o. Available Locations of Application: A copy of the application  as amended and supplemented, is available for inspection and reproduction at the Commission’s Public Reference and files Maintenance Branch, located at 941 North Capitol Street, N.E., Room 3104, Washington, D.C. 20426, or by calling (202) 208-1371. A copy is also available for inspection and reproduction at the applicant’s office (see item (h) above).

B1.  Protests or Motions to Intervene–Anyone may submit a protest or a motion to intervene in accordance with the requirements of the Rules of Practice and Procedures, 18 c.F.R. sections 385.210, .211, and .214. In determining the appropriate action to take, the Commission will consider all protests filed, but only those who file a motion to intervene in accordance with the Commission’s rules may become a party to the proceeding. Any protests or motions to intervene must be received on or before the specified deadline date for the particular application.

Document: Notice-of-Application-Filed (PDF)

Bend Metro Park and Recreation District Request For Additional Studies


March 11, 1992

Ms. Lois Cashell, Secretary
Federal Energy Regulatory Commission
825 North Capitol Street, NE
Washington, DC 20425

Bend Hydroelectric Project, FERC N. 2643

Dear Ms. Cashell:

We are filling this letter with respect to the PacificCorp application for relicensing of the Bend Hydro Electric Project, FERC Project #2643, in response to the FERC notice of deadline for submitting additional study requests. We have reviewed the application and found it to be deficient in several areas:

  1. The remarkable values and special importance of Mirror Pond on the Deschutes River to the community of Bend require that a full Environmental Impact Statement, (EIS) accompany the relicensing process. A simple Environmental Assessment (EA) is not adequate to address the potential for impact to this most prominent riverfront site in our urban center.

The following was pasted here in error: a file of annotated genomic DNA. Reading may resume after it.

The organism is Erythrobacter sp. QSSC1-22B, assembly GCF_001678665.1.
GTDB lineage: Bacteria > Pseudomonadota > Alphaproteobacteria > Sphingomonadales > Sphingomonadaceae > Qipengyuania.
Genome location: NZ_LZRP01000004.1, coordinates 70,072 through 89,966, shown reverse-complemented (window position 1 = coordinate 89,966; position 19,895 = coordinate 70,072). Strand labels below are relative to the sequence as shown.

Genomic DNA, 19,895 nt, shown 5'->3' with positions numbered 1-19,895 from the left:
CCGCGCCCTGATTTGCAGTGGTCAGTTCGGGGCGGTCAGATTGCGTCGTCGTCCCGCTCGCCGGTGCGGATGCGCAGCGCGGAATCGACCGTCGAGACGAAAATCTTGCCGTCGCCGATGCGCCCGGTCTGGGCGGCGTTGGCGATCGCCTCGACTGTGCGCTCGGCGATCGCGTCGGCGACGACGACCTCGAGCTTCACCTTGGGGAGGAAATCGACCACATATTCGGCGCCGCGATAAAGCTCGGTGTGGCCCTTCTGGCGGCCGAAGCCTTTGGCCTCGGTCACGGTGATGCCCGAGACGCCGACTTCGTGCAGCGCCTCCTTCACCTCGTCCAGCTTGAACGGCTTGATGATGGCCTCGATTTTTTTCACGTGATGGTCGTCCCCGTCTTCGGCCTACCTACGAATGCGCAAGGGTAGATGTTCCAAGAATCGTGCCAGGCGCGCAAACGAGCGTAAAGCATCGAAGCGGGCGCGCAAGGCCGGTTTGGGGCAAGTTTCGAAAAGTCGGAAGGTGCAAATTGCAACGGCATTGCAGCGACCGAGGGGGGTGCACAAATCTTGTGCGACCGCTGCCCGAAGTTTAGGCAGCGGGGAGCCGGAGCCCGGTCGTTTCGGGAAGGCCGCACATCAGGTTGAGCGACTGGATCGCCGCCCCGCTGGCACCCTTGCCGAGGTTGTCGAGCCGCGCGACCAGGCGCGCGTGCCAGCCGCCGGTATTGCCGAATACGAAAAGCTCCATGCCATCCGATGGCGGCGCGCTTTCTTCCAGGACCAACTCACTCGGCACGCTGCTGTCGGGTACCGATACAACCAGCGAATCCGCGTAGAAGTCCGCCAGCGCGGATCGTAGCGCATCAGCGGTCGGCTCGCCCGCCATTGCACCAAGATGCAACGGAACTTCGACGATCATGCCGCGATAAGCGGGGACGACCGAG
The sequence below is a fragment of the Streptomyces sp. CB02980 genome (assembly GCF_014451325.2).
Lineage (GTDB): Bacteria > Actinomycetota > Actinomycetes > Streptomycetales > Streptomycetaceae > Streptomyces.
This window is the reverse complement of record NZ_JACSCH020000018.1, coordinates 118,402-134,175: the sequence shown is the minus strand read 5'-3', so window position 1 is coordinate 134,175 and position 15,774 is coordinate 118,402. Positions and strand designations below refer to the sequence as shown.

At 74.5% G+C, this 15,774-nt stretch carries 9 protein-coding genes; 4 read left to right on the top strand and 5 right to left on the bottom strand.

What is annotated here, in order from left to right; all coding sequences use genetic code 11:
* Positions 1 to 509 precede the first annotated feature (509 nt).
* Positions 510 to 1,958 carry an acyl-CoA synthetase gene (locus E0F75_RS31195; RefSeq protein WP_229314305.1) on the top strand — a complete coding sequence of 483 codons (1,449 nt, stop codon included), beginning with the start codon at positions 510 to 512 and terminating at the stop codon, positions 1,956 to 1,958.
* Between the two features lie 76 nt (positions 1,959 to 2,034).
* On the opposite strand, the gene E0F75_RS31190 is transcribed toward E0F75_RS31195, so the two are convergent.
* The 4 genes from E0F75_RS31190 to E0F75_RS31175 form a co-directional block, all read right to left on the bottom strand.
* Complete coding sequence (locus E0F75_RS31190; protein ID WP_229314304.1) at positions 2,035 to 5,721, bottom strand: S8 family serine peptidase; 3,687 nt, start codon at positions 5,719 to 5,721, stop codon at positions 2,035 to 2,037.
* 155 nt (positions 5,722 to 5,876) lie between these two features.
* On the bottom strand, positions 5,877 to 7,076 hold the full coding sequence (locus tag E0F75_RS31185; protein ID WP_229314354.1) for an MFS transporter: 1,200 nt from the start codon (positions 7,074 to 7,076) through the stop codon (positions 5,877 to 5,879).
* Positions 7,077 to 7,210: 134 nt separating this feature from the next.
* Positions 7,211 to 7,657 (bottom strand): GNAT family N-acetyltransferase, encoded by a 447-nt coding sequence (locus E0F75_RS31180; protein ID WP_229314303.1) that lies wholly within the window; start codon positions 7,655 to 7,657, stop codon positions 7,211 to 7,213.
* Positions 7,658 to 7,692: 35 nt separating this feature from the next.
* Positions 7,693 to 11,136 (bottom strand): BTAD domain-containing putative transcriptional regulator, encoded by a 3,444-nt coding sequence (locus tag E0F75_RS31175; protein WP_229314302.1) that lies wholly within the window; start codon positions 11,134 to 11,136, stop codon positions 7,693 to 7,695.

2. The application fails to adequately explore the “retirement option” endorsed by a council of public agencies in the Bend area and the National Park Service. The council favors decommissioning the power plant while leaving the dam in place. This option is given only cursory examination in the application, while the extreme action of removing the dam is proposed as a viable alternative.
  3. Adopted community plans and goals as apply to land use, recreational access and aesthetics in the project area have been disregarded. Additional riverfront parks, trail easements, boating access, historical preservation, wetland and fishery enhancement are all elements of those plans that have been given less than satisfactory attention in the application.
  4. The application fails to adequately address fish passage issues raised by the Oregon Department of Fish and Wildlife and the U. S. Fish and Wildlife Service.
  5. The license application does not identify the input provided by our park district during the early phases of consultation. In particular, we take issue with statements in Exhibit E, Sec., Stage I Consultation and Sec., Stage II Consultation that “No response was received from the Bend Metro Park and Recreation District.” In fact, park district staff were directly involved with the application process from the onset, attending numerous meetings with Pacific Power representatives and facilitating their on-sight visits. We have on file, both written correspondence and notes of numerous conversations with representatives of Pacific Power, as evidence of our participation in both stages of consultation. We also met regularly with a council of public agencies, including the City of Bend, Deschutes County, the Bend Development Board, the Deschutes Basin Resource Committee, and the Oregon Department of Fish and Wildlife during the consultation period and helped to formulate the community response to Pacific Power’s proposal.